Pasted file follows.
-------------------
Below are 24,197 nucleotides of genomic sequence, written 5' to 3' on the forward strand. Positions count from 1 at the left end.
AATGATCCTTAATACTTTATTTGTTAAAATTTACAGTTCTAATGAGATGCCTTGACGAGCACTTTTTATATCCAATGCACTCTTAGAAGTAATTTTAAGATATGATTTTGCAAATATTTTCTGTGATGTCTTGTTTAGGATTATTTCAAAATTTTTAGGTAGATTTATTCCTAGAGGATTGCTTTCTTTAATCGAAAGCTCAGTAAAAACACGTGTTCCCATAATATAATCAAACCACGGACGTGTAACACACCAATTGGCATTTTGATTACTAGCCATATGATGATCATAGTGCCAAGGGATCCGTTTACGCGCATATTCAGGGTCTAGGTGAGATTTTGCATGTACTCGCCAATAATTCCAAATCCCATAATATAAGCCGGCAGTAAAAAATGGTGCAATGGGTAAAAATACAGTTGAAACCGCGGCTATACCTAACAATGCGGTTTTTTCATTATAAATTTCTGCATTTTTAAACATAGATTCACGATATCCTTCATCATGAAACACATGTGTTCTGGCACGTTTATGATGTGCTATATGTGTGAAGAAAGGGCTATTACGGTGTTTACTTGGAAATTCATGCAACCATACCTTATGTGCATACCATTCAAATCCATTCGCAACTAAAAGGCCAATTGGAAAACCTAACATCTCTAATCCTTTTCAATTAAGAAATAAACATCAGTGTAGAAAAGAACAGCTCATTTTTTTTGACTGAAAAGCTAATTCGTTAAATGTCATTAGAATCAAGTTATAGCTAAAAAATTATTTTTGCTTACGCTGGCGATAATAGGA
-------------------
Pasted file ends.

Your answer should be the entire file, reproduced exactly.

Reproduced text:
Below are 24,197 nucleotides of genomic sequence, written 5' to 3' on the forward strand. Positions count from 1 at the left end.
AATGATCCTTAATACTTTATTTGTTAAAATTTACAGTTCTAATGAGATGCCTTGACGAGCACTTTTTATATCCAATGCACTCTTAGAAGTAATTTTAAGATATGATTTTGCAAATATTTTCTGTGATGTCTTGTTTAGGATTATTTCAAAATTTTTAGGTAGATTTATTCCTAGAGGATTGCTTTCTTTAATCGAAAGCTCAGTAAAAACACGTGTTCCCATAATATAATCAAACCACGGACGTGTAACACACCAATTGGCATTTTGATTACTAGCCATATGATGATCATAGTGCCAAGGGATCCGTTTACGCGCATATTCAGGGTCTAGGTGAGATTTTGCATGTACTCGCCAATAATTCCAAATCCCATAATATAAGCCGGCAGTAAAAAATGGTGCAATGGGTAAAAATACAGTTGAAACCGCGGCTATACCTAACAATGCGGTTTTTTCATTATAAATTTCTGCATTTTTAAACATAGATTCACGATATCCTTCATCATGAAACACATGTGTTCTGGCACGTTTATGATGTGCTATATGTGTGAAGAAAGGGCTATTACGGTGTTTACTTGGAAATTCATGCAACCATACCTTATGTGCATACCATTCAAATCCATTCGCAACTAAAAGGCCAATTGGAAAACCTAACATCTCTAATCCTTTTCAATTAAGAAATAAACATCAGTGTAGAAAAGAACAGCTCATTTTTTTTGACTGAAAAGCTAATTCGTTAAATGTCATTAGAATCAAGTTATAGCTAAAAAATTATTTTTGCTTACGCTGGCGATAATAGGA